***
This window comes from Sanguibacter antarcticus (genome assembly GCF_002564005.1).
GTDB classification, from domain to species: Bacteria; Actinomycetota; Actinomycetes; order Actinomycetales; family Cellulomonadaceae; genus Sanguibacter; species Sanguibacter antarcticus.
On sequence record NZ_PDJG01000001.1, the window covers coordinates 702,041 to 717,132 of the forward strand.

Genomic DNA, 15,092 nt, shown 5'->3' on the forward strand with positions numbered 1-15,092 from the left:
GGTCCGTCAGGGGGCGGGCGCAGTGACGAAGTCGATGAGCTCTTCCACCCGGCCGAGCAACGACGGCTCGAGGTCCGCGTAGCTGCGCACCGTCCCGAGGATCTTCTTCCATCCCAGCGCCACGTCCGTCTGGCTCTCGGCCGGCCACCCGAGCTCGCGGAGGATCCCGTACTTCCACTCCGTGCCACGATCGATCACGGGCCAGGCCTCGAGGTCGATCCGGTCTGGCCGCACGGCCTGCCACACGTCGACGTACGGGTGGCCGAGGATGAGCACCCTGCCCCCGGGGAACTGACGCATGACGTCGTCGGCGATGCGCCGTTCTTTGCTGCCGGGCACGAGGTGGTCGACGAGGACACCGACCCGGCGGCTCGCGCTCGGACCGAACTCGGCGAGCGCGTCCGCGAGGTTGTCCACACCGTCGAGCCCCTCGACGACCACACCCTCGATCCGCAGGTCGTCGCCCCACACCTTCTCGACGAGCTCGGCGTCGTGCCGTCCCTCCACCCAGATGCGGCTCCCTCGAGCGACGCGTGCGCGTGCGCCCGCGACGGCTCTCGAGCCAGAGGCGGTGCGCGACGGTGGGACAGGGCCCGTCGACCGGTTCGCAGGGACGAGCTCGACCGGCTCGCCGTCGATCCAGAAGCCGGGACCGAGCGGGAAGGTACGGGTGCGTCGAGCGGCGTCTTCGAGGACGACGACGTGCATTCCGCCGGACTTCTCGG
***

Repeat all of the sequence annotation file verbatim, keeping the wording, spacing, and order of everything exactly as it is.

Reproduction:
This window comes from Sanguibacter antarcticus (genome assembly GCF_002564005.1).
GTDB classification, from domain to species: Bacteria; Actinomycetota; Actinomycetes; order Actinomycetales; family Cellulomonadaceae; genus Sanguibacter; species Sanguibacter antarcticus.
On sequence record NZ_PDJG01000001.1, the window covers coordinates 702,041 to 717,132 of the forward strand.

Genomic DNA, 15,092 nt, shown 5'->3' on the forward strand with positions numbered 1-15,092 from the left:
GGTCCGTCAGGGGGCGGGCGCAGTGACGAAGTCGATGAGCTCTTCCACCCGGCCGAGCAACGACGGCTCGAGGTCCGCGTAGCTGCGCACCGTCCCGAGGATCTTCTTCCATCCCAGCGCCACGTCCGTCTGGCTCTCGGCCGGCCACCCGAGCTCGCGGAGGATCCCGTACTTCCACTCCGTGCCACGATCGATCACGGGCCAGGCCTCGAGGTCGATCCGGTCTGGCCGCACGGCCTGCCACACGTCGACGTACGGGTGGCCGAGGATGAGCACCCTGCCCCCGGGGAACTGACGCATGACGTCGTCGGCGATGCGCCGTTCTTTGCTGCCGGGCACGAGGTGGTCGACGAGGACACCGACCCGGCGGCTCGCGCTCGGACCGAACTCGGCGAGCGCGTCCGCGAGGTTGTCCACACCGTCGAGCCCCTCGACGACCACACCCTCGATCCGCAGGTCGTCGCCCCACACCTTCTCGACGAGCTCGGCGTCGTGCCGTCCCTCCACCCAGATGCGGCTCCCTCGAGCGACGCGTGCGCGTGCGCCCGCGACGGCTCTCGAGCCAGAGGCGGTGCGCGACGGTGGGACAGGGCCCGTCGACCGGTTCGCAGGGACGAGCTCGACCGGCTCGCCGTCGATCCAGAAGCCGGGACCGAGCGGGAAGGTACGGGTGCGTCGAGCGGCGTCTTCGAGGACGACGACGTGCATTCCGCCGGACTTCTCGG